Foreign investment welcomed

Foreign investment gets negative press but this story shows the positive side:

The potential investment in a Central Otago vineyard by a global luxury goods group is ”ecstatically good news” for the region, a wine industry leader says.

Subject to gaining Overseas Investment Office approval, the 23ha Northburn Station vineyard at Cromwell and The Shed cellar door and function centre on the same site will be sold to Cloudy Bay Vineyards.

”I think this is a real coup for Central Otago wines for a major player like this, a global luxury brand, to be putting a stake in the ground,” Northburn owner Tom Pinckney said yesterday. . .

He and wife Jan bought Northburn Station, northeast of Cromwell, in 1993 and run sheep and cattle on the 13,000ha property.

They diversified into grapes in 1999 and opened The Shed on the property in 2008.

They would remain on the farm and the sale of the vineyard and function centre was good timing, he said. It would give him more time with his young family and to explore new projects ”which I’m keeping under my hat for now”.

As well as focusing on the farm, he would continue to grow the Northburn 100-mile mountain run, launched four years ago, which attracted endurance athletes from around the world. ”We won’t be getting out of wine altogether, though. We’ll remain the most important part of the wine industry – consumers.” . . .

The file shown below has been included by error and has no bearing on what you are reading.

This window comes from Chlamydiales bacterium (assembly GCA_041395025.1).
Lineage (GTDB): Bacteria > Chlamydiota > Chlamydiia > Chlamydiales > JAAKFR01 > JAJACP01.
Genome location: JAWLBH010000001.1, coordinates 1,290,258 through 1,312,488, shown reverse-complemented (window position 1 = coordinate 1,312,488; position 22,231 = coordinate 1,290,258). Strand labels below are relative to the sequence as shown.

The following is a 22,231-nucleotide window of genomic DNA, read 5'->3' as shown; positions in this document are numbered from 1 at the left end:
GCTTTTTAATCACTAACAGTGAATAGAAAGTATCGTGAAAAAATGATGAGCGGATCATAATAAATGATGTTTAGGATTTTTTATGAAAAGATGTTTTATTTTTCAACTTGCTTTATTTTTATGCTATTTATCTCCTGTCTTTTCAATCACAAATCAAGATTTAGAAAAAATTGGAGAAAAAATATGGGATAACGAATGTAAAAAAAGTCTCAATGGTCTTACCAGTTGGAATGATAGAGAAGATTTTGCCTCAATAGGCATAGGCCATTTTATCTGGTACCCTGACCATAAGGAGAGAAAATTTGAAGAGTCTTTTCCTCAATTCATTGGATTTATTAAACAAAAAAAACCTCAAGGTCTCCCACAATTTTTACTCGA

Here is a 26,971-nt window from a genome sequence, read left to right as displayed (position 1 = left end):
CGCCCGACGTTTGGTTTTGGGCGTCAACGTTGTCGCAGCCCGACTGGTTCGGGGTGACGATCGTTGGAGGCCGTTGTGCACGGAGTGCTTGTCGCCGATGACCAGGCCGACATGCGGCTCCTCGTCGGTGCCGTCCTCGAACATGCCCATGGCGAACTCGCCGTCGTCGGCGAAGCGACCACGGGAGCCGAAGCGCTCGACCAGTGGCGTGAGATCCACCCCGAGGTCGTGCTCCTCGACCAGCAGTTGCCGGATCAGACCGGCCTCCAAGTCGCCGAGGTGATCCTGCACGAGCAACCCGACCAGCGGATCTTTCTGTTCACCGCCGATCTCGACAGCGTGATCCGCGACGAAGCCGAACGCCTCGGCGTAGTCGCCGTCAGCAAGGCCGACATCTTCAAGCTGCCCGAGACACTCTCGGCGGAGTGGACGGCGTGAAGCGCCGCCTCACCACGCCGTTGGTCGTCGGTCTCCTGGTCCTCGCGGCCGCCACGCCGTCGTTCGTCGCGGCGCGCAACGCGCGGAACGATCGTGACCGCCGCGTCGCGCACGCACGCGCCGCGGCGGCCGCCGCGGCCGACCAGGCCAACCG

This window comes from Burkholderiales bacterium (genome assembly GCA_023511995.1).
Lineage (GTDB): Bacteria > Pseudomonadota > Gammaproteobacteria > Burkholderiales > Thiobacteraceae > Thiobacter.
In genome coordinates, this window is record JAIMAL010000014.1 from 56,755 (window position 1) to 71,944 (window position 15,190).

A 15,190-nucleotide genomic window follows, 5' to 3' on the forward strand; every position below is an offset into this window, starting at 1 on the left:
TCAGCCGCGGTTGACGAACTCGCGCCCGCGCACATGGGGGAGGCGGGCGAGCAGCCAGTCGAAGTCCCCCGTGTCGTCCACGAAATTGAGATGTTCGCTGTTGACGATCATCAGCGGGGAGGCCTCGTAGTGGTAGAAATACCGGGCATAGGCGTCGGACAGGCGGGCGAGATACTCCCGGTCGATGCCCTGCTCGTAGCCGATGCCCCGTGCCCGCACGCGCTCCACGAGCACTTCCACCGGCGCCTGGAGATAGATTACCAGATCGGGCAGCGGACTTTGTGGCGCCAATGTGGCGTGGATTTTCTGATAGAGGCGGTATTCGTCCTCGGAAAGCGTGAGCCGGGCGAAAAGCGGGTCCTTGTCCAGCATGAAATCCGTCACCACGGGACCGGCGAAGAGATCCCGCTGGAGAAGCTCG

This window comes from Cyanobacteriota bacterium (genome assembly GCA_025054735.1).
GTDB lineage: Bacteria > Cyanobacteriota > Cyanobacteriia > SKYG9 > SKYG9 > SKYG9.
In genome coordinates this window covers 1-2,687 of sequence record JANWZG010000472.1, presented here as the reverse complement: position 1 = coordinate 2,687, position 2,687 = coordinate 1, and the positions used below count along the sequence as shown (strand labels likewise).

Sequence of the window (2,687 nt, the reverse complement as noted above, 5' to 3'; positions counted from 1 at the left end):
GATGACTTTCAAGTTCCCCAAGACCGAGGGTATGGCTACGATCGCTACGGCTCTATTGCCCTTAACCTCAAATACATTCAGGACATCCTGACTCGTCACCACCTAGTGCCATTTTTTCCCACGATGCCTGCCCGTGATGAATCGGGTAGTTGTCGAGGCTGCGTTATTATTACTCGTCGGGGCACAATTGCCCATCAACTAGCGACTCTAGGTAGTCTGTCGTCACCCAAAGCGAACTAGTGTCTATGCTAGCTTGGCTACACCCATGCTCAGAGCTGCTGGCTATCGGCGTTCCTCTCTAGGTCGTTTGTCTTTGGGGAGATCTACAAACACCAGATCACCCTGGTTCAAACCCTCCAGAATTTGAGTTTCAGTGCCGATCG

Those opposing foreign investment often overlook that the vendors can use the money for other projects.

Central Otago Winegrowers’ Association president James Dicey, of Bannockburn, said the conditional sale was ”ecstatically good news”.

”To have Cloudy Bay in the region is a wonderful endorsement of what this area’s wine industry has achieved and continues to achieve and the profile we’ve generated,” Mr Dicey said.

The deal would have ”fantastic” spin-offs for Central Otago winegrowers.

”It will mean our wine, Central Otago wine, will get in front of a lot more consumers from all around the world, because of the iconic brands involved, and pinot noir drinkers are inquisitive and will want to know more about the area.

”It will do a power of good for Central Otago and develop new markets and contacts that would have taken us years to reach.” . . .

The Pinckneys were finalists in the Otago Ballance Farm Environment Awards last year and won the Donaghy’s Farm Stewardship Award.

If this sale goes through it will benefit the vendors, Central Otago wine in general and the wider economy.

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